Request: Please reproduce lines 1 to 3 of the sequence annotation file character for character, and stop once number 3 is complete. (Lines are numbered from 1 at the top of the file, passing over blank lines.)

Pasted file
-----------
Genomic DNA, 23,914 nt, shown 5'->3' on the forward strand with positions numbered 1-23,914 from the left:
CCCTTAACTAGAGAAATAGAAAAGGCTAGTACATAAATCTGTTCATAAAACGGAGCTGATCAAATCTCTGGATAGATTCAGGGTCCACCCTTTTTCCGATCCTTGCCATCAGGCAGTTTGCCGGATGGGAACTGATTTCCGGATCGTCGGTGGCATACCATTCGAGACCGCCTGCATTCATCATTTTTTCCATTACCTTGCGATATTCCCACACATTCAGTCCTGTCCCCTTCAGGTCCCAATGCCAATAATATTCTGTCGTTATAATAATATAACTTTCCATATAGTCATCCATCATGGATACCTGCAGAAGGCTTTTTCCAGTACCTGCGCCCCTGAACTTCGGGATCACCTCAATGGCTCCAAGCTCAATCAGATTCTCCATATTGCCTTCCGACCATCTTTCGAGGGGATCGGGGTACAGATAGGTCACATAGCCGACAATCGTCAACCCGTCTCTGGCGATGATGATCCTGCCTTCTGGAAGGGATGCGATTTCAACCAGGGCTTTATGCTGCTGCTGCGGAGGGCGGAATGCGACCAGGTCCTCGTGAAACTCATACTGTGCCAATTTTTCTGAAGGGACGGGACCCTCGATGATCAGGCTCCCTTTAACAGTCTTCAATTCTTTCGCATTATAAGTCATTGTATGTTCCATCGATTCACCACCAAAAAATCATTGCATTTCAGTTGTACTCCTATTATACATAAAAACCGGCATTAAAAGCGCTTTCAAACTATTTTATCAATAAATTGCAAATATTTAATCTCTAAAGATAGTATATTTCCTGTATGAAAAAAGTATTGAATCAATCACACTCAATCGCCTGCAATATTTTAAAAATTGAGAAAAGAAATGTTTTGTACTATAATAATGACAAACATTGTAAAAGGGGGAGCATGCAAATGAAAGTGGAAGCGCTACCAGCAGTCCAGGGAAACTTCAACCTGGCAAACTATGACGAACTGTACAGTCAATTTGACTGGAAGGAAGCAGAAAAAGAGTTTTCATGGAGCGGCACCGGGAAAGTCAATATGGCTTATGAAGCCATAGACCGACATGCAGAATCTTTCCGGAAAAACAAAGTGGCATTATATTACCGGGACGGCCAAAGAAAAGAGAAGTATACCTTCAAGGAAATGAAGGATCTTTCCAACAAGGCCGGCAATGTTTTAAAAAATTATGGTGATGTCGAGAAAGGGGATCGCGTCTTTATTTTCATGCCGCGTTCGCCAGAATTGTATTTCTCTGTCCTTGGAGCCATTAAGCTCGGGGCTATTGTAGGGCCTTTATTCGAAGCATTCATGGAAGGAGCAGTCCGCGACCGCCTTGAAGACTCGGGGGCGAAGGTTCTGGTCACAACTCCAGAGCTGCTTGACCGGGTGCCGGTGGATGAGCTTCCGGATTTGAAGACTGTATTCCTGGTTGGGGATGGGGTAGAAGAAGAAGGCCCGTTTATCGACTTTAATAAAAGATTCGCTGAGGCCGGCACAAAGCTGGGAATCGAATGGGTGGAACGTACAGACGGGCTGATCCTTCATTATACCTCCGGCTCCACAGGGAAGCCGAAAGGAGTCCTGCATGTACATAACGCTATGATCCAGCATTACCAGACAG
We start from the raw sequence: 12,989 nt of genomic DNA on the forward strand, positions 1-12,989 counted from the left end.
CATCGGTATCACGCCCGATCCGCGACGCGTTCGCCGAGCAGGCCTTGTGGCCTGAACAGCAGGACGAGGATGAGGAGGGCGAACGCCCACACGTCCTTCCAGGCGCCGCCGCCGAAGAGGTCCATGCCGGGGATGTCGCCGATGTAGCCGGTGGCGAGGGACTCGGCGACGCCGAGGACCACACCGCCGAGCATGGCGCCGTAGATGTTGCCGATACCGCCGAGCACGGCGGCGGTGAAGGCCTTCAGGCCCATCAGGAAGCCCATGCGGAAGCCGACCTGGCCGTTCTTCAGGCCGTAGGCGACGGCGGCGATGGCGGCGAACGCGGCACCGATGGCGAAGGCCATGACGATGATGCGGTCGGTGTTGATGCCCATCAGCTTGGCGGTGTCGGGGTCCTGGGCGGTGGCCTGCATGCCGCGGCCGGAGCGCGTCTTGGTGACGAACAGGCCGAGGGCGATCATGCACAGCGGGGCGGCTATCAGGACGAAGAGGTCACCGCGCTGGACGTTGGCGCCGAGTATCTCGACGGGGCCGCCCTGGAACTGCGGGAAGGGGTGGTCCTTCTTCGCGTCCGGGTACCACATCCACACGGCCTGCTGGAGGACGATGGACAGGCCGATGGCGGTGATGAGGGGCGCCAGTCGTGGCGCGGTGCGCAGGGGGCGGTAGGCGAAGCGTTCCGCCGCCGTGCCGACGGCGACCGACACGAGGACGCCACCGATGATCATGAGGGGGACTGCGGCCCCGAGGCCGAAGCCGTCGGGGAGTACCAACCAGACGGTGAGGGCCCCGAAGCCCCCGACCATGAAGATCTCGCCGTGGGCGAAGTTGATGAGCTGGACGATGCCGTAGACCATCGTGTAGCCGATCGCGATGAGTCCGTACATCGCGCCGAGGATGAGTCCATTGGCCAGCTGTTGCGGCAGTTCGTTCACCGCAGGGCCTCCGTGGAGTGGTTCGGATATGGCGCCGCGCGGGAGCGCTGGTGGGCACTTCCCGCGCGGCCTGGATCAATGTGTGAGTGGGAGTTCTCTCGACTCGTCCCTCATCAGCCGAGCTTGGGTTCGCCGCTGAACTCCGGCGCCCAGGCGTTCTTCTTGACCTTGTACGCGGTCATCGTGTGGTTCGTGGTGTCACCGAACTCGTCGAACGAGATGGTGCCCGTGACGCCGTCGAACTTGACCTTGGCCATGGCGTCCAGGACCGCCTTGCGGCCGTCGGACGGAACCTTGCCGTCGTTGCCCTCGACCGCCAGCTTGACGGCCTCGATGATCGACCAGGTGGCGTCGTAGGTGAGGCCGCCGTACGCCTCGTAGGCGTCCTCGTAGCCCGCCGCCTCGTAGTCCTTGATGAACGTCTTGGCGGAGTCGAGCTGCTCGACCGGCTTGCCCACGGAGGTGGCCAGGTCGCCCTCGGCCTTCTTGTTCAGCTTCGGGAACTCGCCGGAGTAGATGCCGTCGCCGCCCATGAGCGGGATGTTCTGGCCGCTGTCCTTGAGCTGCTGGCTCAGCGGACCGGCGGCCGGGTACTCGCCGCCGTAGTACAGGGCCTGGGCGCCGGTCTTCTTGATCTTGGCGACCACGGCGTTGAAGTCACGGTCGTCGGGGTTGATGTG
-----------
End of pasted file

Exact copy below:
Genomic DNA, 23,914 nt, shown 5'->3' on the forward strand with positions numbered 1-23,914 from the left:
CCCTTAACTAGAGAAATAGAAAAGGCTAGTACATAAATCTGTTCATAAAACGGAGCTGATCAAATCTCTGGATAGATTCAGGGTCCACCCTTTTTCCGATCCTTGCCATCAGGCAGTTTGCCGGATGGGAACTGATTTCCGGATCGTCGGTGGCATACCATTCGAGACCGCCTGCATTCATCATTTTTTCCATTACCTTGCGATATTCCCACACATTCAGTCCTGTCCCCTTCAGGTCCCAATGCCAATAATATTCTGTCGTTATAATAATATAACTTTCCATATAGTCATCCATCATGGATACCTGCAGAAGGCTTTTTCCAGTACCTGCGCCCCTGAACTTCGGGATCACCTCAATGGCTCCAAGCTCAATCAGATTCTCCATATTGCCTTCCGACCATCTTTCGAGGGGATCGGGGTACAGATAGGTCACATAGCCGACAATCGTCAACCCGTCTCTGGCGATGATGATCCTGCCTTCTGGAAGGGATGCGATTTCAACCAGGGCTTTATGCTGCTGCTGCGGAGGGCGGAATGCGACCAGGTCCTCGTGAAACTCATACTGTGCCAATTTTTCTGAAGGGACGGGACCCTCGATGATCAGGCTCCCTTTAACAGTCTTCAATTCTTTCGCATTATAAGTCATTGTATGTTCCATCGATTCACCACCAAAAAATCATTGCATTTCAGTTGTACTCCTATTATACATAAAAACCGGCATTAAAAGCGCTTTCAAACTATTTTATCAATAAATTGCAAATATTTAATCTCTAAAGATAGTATATTTCCTGTATGAAAAAAGTATTGAATCAATCACACTCAATCGCCTGCAATATTTTAAAAATTGAGAAAAGAAATGTTTTGTACTATAATAATGACAAACATTGTAAAAGGGGGAGCATGCAAATGAAAGTGGAAGCGCTACCAGCAGTCCAGGGAAACTTCAACCTGGCAAACTATGACGAACTGTACAGTCAATTTGACTGGAAGGAAGCAGAAAAAGAGTTTTCATGGAGCGGCACCGGGAAAGTCAATATGGCTTATGAAGCCATAGACCGACATGCAGAATCTTTCCGGAAAAACAAAGTGGCATTATATTACCGGGACGGCCAAAGAAAAGAGAAGTATACCTTCAAGGAAATGAAGGATCTTTCCAACAAGGCCGGCAATGTTTTAAAAAATTATGGTGATGTCGAGAAAGGGGATCGCGTCTTTATTTTCATGCCGCGTTCGCCAGAATTGTATTTCTCTGTCCTTGGAGCCATTAAGCTCGGGGCTATTGTAGGGCCTTTATTCGAAGCATTCATGGAAGGAGCAGTCCGCGACCGCCTTGAAGACTCGGGGGCGAAGGTTCTGGTCACAACTCCAGAGCTGCTTGACCGGGTGCCGGTGGATGAGCTTCCGGATTTGAAGACTGTATTCCTGGTTGGGGATGGGGTAGAAGAAGAAGGCCCGTTTATCGACTTTAATAAAAGATTCGCTGAGGCCGGCACAAAGCTGGGAATCGAATGGGTGGAACGTACAGACGGGCTGATCCTTCATTATACCTCCGGCTCCACAGGGAAGCCGAAAGGAGTCCTGCATGTACATAACGCTATGATCCAGCATTACCAGACAG
We start from the raw sequence: 12,989 nt of genomic DNA on the forward strand, positions 1-12,989 counted from the left end.